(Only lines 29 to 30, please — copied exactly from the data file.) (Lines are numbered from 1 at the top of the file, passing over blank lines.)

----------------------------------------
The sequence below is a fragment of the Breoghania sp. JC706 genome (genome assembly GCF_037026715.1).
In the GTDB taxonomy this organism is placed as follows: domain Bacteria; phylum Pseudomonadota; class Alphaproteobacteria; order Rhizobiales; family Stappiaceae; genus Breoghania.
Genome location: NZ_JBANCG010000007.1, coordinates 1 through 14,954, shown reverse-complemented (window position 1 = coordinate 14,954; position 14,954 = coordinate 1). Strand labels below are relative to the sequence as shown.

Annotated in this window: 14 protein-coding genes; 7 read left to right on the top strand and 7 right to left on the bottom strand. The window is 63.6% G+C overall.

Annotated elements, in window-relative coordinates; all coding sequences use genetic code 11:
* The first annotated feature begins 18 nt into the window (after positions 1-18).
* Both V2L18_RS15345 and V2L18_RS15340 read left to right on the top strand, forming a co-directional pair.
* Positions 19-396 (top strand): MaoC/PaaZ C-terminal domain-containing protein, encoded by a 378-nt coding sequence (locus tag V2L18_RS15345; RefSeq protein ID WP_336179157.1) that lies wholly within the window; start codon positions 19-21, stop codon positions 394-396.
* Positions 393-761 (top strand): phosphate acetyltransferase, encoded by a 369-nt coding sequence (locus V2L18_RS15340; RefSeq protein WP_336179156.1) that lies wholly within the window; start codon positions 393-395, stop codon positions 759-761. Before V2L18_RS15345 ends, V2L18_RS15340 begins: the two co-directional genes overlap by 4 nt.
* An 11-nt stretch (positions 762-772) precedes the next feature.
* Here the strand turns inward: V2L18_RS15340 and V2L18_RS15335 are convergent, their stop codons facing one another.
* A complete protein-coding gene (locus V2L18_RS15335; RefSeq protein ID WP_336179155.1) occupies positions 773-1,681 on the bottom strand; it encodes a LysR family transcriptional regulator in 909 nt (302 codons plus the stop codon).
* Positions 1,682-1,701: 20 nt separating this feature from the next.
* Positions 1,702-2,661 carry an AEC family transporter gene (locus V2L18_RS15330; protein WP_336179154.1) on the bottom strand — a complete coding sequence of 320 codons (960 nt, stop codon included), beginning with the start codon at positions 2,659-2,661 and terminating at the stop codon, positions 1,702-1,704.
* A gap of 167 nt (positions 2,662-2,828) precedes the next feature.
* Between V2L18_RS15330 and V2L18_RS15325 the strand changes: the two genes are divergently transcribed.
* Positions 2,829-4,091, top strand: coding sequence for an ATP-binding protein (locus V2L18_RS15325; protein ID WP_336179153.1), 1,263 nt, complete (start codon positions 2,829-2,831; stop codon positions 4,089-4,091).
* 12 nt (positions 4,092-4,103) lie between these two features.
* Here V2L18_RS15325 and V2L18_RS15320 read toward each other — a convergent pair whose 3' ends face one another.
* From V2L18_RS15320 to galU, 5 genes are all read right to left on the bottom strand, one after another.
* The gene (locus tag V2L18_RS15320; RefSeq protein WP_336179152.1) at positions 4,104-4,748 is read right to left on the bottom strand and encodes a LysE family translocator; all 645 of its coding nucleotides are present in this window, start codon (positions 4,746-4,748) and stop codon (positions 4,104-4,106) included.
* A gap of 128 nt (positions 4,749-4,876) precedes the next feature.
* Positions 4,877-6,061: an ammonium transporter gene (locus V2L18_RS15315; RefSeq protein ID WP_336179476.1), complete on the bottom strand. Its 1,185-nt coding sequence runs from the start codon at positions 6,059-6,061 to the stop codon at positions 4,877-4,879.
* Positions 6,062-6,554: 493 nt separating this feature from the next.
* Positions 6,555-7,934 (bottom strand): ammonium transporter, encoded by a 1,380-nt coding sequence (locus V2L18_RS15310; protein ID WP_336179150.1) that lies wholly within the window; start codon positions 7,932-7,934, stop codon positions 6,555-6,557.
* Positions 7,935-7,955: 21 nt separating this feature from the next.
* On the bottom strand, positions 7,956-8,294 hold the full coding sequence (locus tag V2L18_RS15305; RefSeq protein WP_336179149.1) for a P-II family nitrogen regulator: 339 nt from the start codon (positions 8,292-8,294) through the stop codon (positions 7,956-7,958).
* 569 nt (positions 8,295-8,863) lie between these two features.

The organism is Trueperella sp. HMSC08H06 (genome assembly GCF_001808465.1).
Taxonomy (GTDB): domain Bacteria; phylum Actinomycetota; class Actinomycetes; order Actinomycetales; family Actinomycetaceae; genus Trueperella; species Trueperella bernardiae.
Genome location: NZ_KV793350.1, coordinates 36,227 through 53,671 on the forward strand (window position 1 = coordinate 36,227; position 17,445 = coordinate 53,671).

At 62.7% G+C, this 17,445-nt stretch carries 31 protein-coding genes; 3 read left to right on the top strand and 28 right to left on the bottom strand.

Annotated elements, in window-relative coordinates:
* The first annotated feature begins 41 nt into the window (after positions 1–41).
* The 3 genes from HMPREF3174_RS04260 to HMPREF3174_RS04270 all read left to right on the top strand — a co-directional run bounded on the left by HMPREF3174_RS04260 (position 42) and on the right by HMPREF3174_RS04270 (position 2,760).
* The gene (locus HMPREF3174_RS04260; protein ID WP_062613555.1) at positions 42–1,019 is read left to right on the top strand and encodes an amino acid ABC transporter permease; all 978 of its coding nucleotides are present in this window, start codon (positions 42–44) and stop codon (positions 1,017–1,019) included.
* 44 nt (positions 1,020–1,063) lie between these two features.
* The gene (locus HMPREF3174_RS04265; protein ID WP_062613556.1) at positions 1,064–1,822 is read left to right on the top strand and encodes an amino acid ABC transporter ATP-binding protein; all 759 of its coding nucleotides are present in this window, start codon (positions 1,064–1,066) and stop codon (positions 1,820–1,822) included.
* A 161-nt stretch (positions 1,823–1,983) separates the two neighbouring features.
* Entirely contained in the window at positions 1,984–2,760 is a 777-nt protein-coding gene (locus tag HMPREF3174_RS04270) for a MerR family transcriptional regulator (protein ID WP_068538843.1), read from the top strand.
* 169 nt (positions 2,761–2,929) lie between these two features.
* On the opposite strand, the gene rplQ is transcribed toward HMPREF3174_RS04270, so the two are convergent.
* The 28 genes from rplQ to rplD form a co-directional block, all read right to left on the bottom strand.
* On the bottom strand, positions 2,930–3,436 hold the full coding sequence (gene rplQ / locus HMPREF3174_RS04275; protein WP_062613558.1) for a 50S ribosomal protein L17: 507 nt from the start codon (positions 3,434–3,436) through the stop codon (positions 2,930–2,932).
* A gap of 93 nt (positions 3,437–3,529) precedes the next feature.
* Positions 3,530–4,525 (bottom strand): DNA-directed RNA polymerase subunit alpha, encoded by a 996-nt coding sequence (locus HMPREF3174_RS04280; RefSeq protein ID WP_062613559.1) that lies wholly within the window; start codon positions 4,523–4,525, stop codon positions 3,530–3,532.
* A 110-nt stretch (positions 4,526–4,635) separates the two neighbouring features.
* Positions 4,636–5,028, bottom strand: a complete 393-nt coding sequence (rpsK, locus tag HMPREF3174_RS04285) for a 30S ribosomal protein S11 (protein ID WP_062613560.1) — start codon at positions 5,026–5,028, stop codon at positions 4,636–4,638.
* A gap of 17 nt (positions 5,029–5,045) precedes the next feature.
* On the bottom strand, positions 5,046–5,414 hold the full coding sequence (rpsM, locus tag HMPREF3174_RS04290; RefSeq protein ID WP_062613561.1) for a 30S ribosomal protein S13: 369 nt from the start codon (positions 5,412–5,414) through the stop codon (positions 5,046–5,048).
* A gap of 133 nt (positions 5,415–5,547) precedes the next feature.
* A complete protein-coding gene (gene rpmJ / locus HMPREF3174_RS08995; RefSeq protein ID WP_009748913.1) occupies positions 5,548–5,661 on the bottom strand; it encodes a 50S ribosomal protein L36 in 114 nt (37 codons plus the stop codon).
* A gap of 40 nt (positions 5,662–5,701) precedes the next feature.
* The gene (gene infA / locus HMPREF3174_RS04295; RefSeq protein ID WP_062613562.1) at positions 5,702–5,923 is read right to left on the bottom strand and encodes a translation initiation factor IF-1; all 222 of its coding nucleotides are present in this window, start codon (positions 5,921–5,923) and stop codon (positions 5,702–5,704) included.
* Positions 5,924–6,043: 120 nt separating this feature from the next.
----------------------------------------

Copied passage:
The organism is Trueperella sp. HMSC08H06 (genome assembly GCF_001808465.1).
Taxonomy (GTDB): domain Bacteria; phylum Actinomycetota; class Actinomycetes; order Actinomycetales; family Actinomycetaceae; genus Trueperella; species Trueperella bernardiae.